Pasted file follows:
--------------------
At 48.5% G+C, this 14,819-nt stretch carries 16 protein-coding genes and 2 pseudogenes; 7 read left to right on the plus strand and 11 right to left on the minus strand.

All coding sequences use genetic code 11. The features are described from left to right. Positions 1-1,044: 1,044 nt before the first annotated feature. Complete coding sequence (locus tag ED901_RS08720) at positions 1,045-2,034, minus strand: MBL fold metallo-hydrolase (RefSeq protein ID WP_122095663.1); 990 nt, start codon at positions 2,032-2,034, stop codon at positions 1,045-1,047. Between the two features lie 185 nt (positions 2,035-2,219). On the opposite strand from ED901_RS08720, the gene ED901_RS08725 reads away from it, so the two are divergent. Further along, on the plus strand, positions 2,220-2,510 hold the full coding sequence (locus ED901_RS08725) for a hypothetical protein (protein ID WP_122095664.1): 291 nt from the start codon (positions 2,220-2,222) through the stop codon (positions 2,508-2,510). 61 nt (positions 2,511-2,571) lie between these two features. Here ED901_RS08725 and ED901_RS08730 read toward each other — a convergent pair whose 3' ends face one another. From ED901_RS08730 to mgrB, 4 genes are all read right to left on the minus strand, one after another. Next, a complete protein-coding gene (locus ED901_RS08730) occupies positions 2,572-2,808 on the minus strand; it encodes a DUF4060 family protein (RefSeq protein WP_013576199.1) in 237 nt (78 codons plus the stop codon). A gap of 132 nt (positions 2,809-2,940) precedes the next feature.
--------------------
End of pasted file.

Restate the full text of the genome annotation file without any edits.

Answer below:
At 48.5% G+C, this 14,819-nt stretch carries 16 protein-coding genes and 2 pseudogenes; 7 read left to right on the plus strand and 11 right to left on the minus strand.

All coding sequences use genetic code 11. The features are described from left to right. Positions 1-1,044: 1,044 nt before the first annotated feature. Complete coding sequence (locus tag ED901_RS08720) at positions 1,045-2,034, minus strand: MBL fold metallo-hydrolase (RefSeq protein ID WP_122095663.1); 990 nt, start codon at positions 2,032-2,034, stop codon at positions 1,045-1,047. Between the two features lie 185 nt (positions 2,035-2,219). On the opposite strand from ED901_RS08720, the gene ED901_RS08725 reads away from it, so the two are divergent. Further along, on the plus strand, positions 2,220-2,510 hold the full coding sequence (locus ED901_RS08725) for a hypothetical protein (protein ID WP_122095664.1): 291 nt from the start codon (positions 2,220-2,222) through the stop codon (positions 2,508-2,510). 61 nt (positions 2,511-2,571) lie between these two features. Here ED901_RS08725 and ED901_RS08730 read toward each other — a convergent pair whose 3' ends face one another. From ED901_RS08730 to mgrB, 4 genes are all read right to left on the minus strand, one after another. Next, a complete protein-coding gene (locus ED901_RS08730) occupies positions 2,572-2,808 on the minus strand; it encodes a DUF4060 family protein (RefSeq protein WP_013576199.1) in 237 nt (78 codons plus the stop codon). A gap of 132 nt (positions 2,809-2,940) precedes the next feature.